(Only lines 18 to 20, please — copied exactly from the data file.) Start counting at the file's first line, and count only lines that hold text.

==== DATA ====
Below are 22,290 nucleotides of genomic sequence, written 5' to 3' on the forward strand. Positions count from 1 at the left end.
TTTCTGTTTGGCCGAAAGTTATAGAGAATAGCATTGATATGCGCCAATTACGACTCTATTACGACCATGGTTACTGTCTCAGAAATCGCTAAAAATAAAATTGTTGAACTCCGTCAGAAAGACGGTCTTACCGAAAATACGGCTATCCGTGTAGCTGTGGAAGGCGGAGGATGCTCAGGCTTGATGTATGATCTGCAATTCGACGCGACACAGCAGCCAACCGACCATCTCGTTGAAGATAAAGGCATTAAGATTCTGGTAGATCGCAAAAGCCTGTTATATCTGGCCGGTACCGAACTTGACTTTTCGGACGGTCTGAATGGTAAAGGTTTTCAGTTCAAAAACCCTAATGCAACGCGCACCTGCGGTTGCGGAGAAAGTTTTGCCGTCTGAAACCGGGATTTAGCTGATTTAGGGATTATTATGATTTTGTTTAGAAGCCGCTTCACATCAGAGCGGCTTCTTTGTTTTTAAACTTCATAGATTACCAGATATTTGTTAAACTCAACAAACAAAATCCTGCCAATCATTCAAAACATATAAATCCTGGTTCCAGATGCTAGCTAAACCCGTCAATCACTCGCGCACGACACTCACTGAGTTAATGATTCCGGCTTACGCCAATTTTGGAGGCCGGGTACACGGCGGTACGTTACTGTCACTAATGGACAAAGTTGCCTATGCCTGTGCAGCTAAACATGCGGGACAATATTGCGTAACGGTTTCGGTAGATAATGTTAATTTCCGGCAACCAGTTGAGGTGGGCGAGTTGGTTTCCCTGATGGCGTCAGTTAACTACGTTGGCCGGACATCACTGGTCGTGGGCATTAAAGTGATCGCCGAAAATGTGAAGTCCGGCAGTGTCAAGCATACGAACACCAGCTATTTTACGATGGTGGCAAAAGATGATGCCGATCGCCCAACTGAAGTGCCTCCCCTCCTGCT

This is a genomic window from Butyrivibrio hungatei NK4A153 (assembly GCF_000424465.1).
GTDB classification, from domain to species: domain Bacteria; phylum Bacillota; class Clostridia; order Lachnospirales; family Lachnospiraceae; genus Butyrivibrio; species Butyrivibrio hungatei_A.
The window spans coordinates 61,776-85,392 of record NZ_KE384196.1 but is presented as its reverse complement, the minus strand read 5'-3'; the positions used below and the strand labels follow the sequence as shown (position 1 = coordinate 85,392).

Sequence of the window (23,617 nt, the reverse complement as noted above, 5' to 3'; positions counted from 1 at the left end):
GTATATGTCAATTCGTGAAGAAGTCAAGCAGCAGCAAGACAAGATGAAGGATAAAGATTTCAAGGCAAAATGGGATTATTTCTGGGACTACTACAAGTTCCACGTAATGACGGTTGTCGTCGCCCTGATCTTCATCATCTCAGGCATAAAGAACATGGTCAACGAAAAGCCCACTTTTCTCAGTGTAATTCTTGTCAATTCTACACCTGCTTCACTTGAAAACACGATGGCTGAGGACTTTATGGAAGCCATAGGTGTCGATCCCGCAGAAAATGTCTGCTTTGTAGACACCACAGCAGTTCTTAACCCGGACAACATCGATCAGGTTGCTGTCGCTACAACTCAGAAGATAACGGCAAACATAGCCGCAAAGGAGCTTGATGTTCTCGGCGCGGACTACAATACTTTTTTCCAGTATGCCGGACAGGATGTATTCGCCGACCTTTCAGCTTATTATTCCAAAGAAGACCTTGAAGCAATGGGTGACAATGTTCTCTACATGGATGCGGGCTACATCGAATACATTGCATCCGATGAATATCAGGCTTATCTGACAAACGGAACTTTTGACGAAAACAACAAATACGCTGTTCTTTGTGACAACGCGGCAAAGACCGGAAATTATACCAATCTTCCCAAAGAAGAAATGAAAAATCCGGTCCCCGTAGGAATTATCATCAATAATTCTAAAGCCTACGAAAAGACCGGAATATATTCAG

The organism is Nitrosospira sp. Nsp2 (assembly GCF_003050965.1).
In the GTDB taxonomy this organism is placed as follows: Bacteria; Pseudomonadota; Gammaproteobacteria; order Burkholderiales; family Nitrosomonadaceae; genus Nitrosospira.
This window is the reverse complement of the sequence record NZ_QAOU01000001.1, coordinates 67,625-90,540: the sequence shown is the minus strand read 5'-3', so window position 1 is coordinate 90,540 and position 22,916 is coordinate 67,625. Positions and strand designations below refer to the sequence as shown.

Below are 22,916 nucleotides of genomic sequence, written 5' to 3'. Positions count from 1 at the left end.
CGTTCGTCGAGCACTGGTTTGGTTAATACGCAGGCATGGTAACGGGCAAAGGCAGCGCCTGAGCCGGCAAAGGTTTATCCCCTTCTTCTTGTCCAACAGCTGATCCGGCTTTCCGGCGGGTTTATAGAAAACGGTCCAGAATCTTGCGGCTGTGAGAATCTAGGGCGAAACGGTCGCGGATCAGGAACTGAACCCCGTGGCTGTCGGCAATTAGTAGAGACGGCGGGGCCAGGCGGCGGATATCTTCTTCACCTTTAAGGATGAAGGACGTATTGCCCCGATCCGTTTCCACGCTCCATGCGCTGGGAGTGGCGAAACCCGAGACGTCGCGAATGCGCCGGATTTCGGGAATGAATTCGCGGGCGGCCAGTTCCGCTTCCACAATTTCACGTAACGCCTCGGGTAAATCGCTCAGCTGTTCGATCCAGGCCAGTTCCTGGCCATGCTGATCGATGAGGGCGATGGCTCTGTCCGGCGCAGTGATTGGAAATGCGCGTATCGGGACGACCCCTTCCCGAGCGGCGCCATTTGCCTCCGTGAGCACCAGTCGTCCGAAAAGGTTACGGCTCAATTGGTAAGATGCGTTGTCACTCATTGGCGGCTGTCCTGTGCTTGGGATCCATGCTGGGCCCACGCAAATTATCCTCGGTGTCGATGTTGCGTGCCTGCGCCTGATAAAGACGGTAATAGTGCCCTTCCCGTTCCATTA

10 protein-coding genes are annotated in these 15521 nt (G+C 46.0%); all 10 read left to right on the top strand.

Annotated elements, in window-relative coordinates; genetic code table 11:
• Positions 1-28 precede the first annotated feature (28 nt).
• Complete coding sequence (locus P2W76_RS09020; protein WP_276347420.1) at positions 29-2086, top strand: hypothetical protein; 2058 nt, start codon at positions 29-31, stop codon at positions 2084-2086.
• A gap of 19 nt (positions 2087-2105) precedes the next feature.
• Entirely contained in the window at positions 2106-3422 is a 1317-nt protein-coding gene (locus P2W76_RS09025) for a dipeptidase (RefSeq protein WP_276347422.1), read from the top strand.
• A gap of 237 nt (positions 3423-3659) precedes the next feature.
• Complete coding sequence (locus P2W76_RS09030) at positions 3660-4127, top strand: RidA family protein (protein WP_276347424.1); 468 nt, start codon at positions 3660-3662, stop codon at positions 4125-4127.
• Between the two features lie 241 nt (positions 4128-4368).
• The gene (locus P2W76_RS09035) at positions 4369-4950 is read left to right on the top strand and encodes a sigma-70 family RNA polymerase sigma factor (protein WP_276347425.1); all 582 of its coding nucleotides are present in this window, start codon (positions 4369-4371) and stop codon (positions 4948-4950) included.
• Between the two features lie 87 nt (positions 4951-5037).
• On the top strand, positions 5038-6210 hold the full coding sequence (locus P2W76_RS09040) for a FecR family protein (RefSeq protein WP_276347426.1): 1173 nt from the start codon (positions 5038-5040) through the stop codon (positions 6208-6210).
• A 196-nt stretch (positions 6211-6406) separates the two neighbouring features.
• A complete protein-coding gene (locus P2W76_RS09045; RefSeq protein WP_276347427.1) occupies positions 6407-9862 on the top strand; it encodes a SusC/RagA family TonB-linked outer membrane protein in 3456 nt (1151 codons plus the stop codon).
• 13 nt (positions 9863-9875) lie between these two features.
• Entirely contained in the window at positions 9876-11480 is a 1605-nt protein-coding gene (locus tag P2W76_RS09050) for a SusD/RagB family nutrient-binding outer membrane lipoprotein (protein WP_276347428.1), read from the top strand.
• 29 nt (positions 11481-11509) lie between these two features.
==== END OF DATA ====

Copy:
• Entirely contained in the window at positions 2106-3422 is a 1317-nt protein-coding gene (locus P2W76_RS09025) for a dipeptidase (RefSeq protein WP_276347422.1), read from the top strand.
• A gap of 237 nt (positions 3423-3659) precedes the next feature.
• Complete coding sequence (locus P2W76_RS09030) at positions 3660-4127, top strand: RidA family protein (protein WP_276347424.1); 468 nt, start codon at positions 3660-3662, stop codon at positions 4125-4127.